Seagull Made of Metal

Joachim Huyssen, from the Nortwest University located in South Africa, started rethinking the principles and technologies that apply to aerodynamics and how to create an aircraft that was energy efficient. He began collaborating with Geoffrey Spedding, from the University of Southern California, and together they began creating an aircraft that now closely resembles a bird we often marvel at, namely the seagull. Nature is often looked at when it comes to aviation technology, although the men have confirmed that though their design resembles a seagull, it was purely by accident.

While Spedding was in South Africa, Joachim Huyssen approached him with his design ideas, which were extremely unconventional. Even though the design was unique in many ways, Spedding was intrigued by the new challenge and jumped on board as a collaborator. The new energy efficient and aerodynamic body of the aircraft is short, as well as the tail being best described as stubby. The fact that it does not have a conventional tail means that there is less drag on the aircraft and its bowed wings (gull wing configuration) are therefore the instruments that are moved to control pitch and stability. Most of the technology in regard to aviation has already been tried and tested, but when it comes to designing more fuel efficient aircraft, the challenge is still out there and there are new frontiers to be explored.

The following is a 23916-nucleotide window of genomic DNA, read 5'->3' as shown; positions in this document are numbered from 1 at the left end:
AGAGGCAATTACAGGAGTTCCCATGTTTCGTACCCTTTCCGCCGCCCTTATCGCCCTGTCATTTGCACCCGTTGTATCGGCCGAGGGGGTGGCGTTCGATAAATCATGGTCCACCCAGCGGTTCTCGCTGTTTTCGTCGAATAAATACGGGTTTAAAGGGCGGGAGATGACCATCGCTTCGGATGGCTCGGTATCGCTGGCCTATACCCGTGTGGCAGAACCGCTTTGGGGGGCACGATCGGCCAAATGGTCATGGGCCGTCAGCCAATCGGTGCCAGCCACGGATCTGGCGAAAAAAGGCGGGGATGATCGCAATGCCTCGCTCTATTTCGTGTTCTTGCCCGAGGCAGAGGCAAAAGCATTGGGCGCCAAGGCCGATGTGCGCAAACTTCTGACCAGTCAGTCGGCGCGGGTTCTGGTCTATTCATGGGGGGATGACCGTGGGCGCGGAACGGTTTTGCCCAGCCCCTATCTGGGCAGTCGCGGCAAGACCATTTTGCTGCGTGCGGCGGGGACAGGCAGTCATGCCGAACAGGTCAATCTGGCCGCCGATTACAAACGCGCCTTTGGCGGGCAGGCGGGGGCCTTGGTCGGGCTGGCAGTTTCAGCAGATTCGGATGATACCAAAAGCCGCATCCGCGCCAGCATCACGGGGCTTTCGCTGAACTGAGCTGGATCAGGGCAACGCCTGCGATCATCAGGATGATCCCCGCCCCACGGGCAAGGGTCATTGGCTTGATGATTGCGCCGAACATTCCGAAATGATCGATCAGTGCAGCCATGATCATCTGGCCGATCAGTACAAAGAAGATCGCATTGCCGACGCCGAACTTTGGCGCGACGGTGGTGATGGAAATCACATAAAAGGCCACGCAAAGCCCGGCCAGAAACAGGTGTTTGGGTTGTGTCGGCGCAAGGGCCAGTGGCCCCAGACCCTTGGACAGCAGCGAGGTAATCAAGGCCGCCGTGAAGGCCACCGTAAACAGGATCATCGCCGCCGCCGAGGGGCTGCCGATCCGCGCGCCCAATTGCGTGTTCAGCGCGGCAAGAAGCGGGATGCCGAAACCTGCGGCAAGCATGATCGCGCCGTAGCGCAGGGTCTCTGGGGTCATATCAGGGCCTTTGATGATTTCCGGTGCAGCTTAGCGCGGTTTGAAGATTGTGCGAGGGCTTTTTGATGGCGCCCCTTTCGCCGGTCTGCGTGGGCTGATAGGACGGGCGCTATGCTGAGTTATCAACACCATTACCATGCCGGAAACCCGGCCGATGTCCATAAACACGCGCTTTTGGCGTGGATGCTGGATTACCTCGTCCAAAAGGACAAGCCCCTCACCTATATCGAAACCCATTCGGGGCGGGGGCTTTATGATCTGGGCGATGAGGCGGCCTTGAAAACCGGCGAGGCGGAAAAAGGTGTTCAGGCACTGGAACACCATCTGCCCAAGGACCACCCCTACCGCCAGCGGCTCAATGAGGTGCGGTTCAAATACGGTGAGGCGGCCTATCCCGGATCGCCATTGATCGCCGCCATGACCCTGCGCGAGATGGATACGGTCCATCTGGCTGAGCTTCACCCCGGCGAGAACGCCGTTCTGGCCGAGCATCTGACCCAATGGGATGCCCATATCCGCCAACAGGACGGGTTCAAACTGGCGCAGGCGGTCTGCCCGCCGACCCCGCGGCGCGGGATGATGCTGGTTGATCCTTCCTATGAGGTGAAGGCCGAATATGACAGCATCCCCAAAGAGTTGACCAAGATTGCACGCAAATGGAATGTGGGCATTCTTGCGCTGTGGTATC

Spedding was quoted saying, “The most important point is that we may be wasting large amounts of fossil fuel by flying in fundamentally sub-optimal aircraft designs. At the very least, we can show that there exists an alternative design that is aerodynamically superior. One may argue that there is now an imperative to further explore this (and perhaps other) designs that could make a significant difference to our global energy consumption patterns.” As the fuel consumption and environmental crisis become more of a threat, there will be a greater need for more energy efficient forms of transportation, and currently, Spedding and Huyssen find themselves on the frontlines of new discoveries in regard to aviation. The new aircraft designed by them might be a familiar sight in our skies sooner than we might anticipate.